Thursday, December 12, 2013

E-books vs. Printed Books - A look at the numbers

In an August 8, 2013 article by Neil Irwin in the Washington Post, he discussed the recent trend in book sales, specifically those dealing with e-book sales. As he notes, the book sales for e-books were leveling off this year and he explains why.
It seems that he is noting what many people have been saying for some time...""We may be discovering that e-books are well suited to some types of books (like genre fiction)  but not well suited to other types (like nonfiction and literary fiction) and are well suited to certain reading situations (plane trips) but less well suited to others (lying on the couch at home). The e-book may turn out to be more a complement to the printed book, as audiobooks have long been, rather than an outright substitute."

But I do believe there is a bigger issue that we have all been missing out on. When we see articles talking about e-book sales outselling print books, or articles talking about the rising trend in e-readers and so forth, we aren't looking at the bigger picture. When we examine book sales, we need to look at the total number of books being bought, in ALL formats. Consider these ideas:

  • e-books sales account for only 20% of the sales...therefore print books are making up the other 80%
  • when we consider e-book reader sales, we are including all type of tablets but not explaining what people are doing with these devices.
  • if e-book sales are plateauing, then the odds are print books are doing the same thing.
I do think Irwin makes a great comment at the very end of his article. "what matters most is not the competition between e-books and traditional books. What matters is how much of people's total time they are willing to devote to reading, as opposed to the overabundance of other entertainment options that the world offers." In other words, we need to get people to return to reading instead of all of these other vices that are out there.

If writers are finding it harder and harder to sell books and make a business out of this, regardless of the format they are working in (e-book or print) then we need to find a way to get the readership back up. In the end, this is a simple issue of supply and demand. Our supply (the authors and books) are up but the demand (the readers) is down. This means we need to make some changes.

I would argue several different things might help:

  • Authors need to focus more on the quality of the book and not the sales. As an agent, I have honestly seen a decrease in the number of books that are really strong. Most read like templates or lack that depth necessary to suck a reader in.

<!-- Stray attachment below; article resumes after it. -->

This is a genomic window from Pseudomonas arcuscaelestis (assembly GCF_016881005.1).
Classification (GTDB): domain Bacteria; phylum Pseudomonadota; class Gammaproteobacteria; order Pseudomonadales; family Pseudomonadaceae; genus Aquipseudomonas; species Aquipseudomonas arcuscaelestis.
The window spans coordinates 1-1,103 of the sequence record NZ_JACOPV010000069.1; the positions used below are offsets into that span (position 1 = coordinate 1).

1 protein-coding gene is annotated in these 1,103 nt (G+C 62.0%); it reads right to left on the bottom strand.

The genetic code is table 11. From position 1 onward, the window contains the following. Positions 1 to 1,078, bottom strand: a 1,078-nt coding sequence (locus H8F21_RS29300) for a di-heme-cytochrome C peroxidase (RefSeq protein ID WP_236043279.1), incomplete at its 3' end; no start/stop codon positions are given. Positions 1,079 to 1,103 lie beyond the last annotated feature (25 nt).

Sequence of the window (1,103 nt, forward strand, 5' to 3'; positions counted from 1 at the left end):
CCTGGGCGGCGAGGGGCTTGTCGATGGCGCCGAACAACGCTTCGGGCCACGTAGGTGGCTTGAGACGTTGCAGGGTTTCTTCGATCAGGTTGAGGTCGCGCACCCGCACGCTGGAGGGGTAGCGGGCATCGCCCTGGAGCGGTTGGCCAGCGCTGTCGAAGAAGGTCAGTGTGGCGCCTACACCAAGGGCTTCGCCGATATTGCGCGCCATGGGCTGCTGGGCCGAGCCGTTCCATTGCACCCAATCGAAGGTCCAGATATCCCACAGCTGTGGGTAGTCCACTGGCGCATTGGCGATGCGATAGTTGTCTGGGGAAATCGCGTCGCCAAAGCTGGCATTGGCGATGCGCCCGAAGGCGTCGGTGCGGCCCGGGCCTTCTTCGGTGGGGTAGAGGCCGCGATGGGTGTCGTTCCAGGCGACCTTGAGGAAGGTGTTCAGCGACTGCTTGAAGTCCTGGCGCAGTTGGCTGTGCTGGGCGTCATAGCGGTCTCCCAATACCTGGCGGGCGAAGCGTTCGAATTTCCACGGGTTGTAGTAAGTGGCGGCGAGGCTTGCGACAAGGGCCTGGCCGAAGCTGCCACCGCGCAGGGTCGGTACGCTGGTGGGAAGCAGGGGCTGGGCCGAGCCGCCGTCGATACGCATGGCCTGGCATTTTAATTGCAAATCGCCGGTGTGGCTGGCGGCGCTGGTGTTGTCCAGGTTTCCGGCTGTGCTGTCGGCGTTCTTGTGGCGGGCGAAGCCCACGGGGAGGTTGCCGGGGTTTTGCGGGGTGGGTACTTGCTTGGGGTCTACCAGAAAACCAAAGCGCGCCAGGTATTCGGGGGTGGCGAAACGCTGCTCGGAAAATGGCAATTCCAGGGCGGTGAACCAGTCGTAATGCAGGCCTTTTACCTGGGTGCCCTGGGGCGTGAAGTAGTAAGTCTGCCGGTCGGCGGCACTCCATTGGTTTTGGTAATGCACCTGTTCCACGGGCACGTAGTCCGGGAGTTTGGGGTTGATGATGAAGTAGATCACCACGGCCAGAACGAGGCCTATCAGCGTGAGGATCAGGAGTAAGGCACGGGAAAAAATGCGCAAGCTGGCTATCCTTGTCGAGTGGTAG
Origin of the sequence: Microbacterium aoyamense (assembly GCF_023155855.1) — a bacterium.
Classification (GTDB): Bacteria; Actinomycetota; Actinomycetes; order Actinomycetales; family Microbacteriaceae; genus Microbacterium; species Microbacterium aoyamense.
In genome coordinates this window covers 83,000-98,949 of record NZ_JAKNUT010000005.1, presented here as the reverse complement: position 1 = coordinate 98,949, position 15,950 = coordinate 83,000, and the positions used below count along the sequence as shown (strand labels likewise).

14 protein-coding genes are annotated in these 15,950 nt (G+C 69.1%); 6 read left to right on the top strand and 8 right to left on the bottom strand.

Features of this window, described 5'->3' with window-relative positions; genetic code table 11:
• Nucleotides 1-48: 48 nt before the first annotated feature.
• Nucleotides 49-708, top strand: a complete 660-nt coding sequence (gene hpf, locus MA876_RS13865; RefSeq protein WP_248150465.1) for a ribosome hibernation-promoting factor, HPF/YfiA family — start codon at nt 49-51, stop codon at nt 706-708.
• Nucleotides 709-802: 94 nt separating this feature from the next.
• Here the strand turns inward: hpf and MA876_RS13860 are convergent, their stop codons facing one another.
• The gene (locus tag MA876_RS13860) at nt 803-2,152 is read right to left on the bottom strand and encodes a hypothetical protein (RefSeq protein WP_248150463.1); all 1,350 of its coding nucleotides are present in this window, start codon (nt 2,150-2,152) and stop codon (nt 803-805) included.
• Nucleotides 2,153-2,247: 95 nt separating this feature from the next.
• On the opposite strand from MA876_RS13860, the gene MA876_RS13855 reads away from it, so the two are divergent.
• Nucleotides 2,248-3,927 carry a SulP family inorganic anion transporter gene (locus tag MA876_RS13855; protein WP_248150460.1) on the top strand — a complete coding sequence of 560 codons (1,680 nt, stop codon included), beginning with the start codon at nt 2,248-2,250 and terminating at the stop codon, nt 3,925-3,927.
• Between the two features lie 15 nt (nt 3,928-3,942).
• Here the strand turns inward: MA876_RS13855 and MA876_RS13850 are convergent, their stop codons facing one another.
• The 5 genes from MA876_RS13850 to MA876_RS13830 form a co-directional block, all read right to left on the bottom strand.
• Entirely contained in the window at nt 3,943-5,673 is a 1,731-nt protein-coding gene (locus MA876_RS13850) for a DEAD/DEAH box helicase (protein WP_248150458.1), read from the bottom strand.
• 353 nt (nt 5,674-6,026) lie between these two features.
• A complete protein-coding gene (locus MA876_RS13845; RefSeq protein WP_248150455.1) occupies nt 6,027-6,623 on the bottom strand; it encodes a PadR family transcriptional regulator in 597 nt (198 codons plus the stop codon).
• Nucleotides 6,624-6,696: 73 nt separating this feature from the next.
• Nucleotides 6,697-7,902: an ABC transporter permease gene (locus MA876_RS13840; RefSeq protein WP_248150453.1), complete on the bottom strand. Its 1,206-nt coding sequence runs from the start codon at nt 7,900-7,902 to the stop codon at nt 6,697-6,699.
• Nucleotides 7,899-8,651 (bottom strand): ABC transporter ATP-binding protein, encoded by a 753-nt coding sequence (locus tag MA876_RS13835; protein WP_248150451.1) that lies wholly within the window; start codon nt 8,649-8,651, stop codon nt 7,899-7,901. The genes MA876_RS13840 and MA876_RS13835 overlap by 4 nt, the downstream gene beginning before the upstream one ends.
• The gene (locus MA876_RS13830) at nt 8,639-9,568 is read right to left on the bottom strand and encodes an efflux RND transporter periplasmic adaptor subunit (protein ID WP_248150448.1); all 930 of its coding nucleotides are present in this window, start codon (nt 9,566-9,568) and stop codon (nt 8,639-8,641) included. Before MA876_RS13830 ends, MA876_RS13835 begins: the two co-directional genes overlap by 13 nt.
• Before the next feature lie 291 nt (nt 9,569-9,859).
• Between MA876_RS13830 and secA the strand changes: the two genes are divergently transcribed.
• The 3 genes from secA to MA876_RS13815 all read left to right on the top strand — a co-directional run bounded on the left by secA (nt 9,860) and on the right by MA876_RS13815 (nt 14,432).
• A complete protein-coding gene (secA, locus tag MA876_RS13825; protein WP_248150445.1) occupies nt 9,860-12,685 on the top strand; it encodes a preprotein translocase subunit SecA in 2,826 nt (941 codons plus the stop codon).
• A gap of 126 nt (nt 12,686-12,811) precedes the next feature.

• The supply needs to balance. We have flooded the market with so many books out there with the rise of self-publishing and e-publishing avenues (and this includes the traditional publishers adding into the mix their own "digital first" lines) that it is becoming difficult to wade through everything. Readers do not have the patience to go digging for a book.
  • We have to encourage more "book stores." If you ask around, readers (mostly those who write) are constantly moaning about the loss of book stores. This is where they A) stumbled across new authors; and B) often bought more books than planned when they went into the story. Maybe the problem was that stores had gotten too big. In anthropology we call this gigantism, which, in the case of dinosaurs is a theory for their extinction. They became too big to survive.
  • As writers, we have to promote reading. 
  • Schools need to promote reading for reading. Yes, we all hated reading time when we were in school, but when we were given the chance to pick what we want, and not forced to read for a grade only, we loved it.
Look, reading is not going to go away. It is on a huge decline right now, but it will not disappear. I do believe those of us in publishing have the chance to really make a proactive move here to help build the industry. We have the control to fix this. The question is, are we willing to do so?

1 comment:

  1. I'm a teacher. I have a theory that like other skills or habits--learning a language, starting to smoke--there is a certain age where adoption is likely to happen and more likely to stick. Unfortunately, that age, I believe, is the age when pre-teens and early teens are spending hours playing video games. I would estimate that only 2 to 3 students in a class will read for pleasure on a regular basis.